How brands should consider the real impact Facebook advertising can have on your brand.

Facebook… the global phenomenon, where people share funny videos, rant about the latest news and events, tag friends and family in pictures anywhere in the world and to top it off advertisers and marketers can access the information that individuals have entered as part of their profile set up (aka 1st party data).

Brands large and small can promote their product promotions, app downloads, mobile installations or simply showcase brand content and gain shares and/or likes. What’s not to love about Facebook?

The Formats
Facebook currently run three core solutions all of which are a combination of text, image or video based:

  1. Awareness ads
    • Like ad
    • Photo ad
    • Video ad
  2. Traffic driving ads
    • Link ad
    • Multi product ad
    • Domain ad
  3. Conversion ads
    • App install
    • App Engagement ad
    • Offer ad

So there are two core concerns that I have with the Facebook ad formats. The first is the static nature of the majority of these ads. From a brand perspective there is minimal ability to provide a branded experience that doesn’t disrupt the users’ experience. MPUs have evolved over the last decade where user initiation (hover to expand or click to play) is at the heart of the proposition, but allows engaged users to have the optimum brand experience without leaving the page that are on.
The second issue I have is the reliability of some of the formats. E.g. like ads or video ads. I go on to highlight why these formats are problematic later.

What is an engagement?
So lets pick up on the unreliability of Facebooks ability to split their reports by user initiated engagement and auto video play.
The IAB report Measuring Digital Ad Engagement: Advancing 3MS forms of engagement:

  1. Cognitive – Connected to changes in awareness, interest and intent
  2. Emotional – How has the content in question make the user feel
  3. Physical/ Behavioral – User initiated

The methods of brand surveys and eye tracking studies have numerous holes in them and factors that influence responses such as questions that lean or support the objective of the study or environment. By environment I mean sitting in an eye tracking chair or studio conducting exercises for an allotted time isn’t a natural experience and the user can display behaviours that are unnatural but perform in order to show a degree of contribution.
The user initiated model for me is the true representation of engagement because I feel if something emotionally connects with an individual then you may perform the following actions:

  • Share
  • Click
  • Like
  • Comment

Some of you may have noticed that viewed or watch wasn’t in the list and there’s a good reason for this. Because Facebook count an engagement as a video that appears in a user’s feed that auto plays without sound, it’s not actually user initiated. However, Facebook are continuing to include auto plays into their reporting meaning that agencies do not have a fair comparison of user engagement. Take Twitter for example, in order to engage with their paid content it is click to play which is user initiated.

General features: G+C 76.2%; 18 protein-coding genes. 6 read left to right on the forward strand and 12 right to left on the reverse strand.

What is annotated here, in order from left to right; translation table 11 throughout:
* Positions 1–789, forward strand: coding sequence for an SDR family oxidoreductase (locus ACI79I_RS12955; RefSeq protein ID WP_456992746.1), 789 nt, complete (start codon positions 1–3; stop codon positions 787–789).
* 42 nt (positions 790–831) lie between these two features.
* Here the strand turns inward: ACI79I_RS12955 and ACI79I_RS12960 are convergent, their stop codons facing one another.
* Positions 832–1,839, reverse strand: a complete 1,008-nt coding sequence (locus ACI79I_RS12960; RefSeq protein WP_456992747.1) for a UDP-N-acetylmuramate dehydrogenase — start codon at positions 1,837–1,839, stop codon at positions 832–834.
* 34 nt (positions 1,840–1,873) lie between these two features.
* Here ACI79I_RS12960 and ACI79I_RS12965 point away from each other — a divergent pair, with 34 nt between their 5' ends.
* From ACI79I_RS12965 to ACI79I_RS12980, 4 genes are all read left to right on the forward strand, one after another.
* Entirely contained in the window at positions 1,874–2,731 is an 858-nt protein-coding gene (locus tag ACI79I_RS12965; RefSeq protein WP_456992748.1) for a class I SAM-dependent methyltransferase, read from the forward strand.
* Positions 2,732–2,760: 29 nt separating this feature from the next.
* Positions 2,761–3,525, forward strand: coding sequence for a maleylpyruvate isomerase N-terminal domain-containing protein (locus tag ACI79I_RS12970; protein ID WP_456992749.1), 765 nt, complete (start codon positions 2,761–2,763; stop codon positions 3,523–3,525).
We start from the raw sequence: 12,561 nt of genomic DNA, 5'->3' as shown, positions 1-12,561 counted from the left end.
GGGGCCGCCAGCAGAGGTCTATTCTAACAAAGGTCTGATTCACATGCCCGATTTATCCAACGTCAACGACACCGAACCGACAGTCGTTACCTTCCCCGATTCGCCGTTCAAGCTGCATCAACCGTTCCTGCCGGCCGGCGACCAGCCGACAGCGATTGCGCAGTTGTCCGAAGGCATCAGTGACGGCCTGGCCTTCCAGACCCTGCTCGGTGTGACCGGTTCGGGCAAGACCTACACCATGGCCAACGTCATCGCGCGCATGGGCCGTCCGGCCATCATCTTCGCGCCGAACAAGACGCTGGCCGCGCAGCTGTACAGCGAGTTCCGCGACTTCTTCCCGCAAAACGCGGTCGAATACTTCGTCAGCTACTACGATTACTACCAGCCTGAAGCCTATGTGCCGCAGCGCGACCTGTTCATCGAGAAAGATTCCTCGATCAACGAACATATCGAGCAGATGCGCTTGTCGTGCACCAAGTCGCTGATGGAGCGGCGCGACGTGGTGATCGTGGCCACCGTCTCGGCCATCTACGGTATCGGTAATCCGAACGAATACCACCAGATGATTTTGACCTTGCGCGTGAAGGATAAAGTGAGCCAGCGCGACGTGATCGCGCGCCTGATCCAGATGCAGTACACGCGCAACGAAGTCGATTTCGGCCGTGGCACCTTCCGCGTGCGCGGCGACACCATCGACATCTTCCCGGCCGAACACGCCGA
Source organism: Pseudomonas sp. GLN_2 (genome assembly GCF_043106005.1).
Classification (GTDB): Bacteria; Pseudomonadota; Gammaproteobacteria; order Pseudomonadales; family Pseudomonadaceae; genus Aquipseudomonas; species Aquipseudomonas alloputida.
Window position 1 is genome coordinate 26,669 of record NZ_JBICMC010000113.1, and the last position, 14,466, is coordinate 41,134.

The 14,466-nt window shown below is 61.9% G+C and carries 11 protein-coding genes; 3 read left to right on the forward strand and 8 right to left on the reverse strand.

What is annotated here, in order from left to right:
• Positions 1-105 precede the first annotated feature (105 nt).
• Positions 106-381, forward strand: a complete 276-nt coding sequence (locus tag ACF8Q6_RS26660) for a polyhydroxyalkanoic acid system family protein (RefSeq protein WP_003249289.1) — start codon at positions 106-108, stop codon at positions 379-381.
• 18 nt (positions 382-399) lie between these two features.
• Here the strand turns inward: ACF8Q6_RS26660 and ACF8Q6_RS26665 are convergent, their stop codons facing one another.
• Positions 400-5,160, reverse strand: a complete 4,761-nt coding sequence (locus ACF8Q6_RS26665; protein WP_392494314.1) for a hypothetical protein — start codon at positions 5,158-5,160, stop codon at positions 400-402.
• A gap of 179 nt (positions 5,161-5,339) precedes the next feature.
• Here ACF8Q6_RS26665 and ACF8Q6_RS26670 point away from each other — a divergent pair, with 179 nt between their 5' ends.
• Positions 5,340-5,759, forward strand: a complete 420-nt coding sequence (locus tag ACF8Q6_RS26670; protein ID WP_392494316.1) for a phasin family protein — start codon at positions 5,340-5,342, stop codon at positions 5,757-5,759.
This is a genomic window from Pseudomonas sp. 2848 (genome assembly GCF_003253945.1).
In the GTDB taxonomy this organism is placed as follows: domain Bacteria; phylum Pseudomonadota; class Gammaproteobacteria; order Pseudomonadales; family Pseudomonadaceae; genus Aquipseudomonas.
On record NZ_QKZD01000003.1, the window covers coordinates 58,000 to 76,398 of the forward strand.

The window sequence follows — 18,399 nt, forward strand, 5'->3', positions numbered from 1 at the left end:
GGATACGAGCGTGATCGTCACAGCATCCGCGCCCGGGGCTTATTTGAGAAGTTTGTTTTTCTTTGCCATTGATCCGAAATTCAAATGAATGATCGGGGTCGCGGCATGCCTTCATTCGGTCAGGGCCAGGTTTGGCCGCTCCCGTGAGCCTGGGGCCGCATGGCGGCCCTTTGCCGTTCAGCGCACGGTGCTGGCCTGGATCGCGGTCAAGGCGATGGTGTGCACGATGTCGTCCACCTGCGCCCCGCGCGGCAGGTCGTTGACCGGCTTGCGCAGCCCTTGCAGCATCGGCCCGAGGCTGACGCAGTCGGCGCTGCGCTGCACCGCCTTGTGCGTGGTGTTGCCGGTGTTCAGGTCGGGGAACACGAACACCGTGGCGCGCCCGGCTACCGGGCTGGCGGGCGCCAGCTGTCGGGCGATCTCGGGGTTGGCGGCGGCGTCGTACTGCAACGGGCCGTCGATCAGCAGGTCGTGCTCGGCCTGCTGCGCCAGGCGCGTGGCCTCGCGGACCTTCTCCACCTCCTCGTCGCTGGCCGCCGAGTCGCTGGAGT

A security algorithm that appears to not detect fraud because Click Farms like everything (paid and non-paid)

A great case study below shows how click/ like farms are impacting the value of a fan on Facebook and how these farms are avoiding getting caught by the fraud algorithm that Facebook deploy. The most shocking concern that I share with this case study is Facebook inability to rectify the issue by removing suspicious or farm related data (such as: like, shares, comments etc)

Breaching EU Law on Cookie Policy
The Belgian Data Protection Agency (DPA) revealed that Facebook tracks web browsers of those people that come on to their site whether they have an account or not. Alongside this Facebook uses a person’s user initiated click on a social plugin (Like button) to gain information on the individual using cookies. However, according to the Guardian, Facebook have taken this one step further

“when a user visits a third-party site that carries one of Facebook’s social plug-ins, it detects and sends the tracking cookies back to Facebook – even if the user does not interact with the Like button, Facebook Login or other extension of the social media site.”

The question that marketers have to ask is what are they doing with the data they are collecting on their social widgets and how are they using that data to sell their advertising solutions? Especially when its adding data from non-Facebook users.
The questions that brands have to ask themselves is taking all of this information in what is the value of a Facebook user and moreover is your paid media budget best spent in other ways using more legitimate and transparent methods.
Earlier in the year I asked Facebook about their ability to provide access to talent or journalists that have high engagement on Facebook and it was simply not part of their marketing proposition. Which is surprising given that celebrities and journalist rely heavily on social to amplify their own profiles. There is clear a value exchange that Facebook can leverage to their advantage in order to have a more diversified content driven ad portfolio.  Essentially, Facebook has the ability to be an even stronger platform for brands, but what people forget is that Facebook wasn’t built with advertising in mind. It’s a retrofitted offering which at the minute doesn’t offer a huge deal.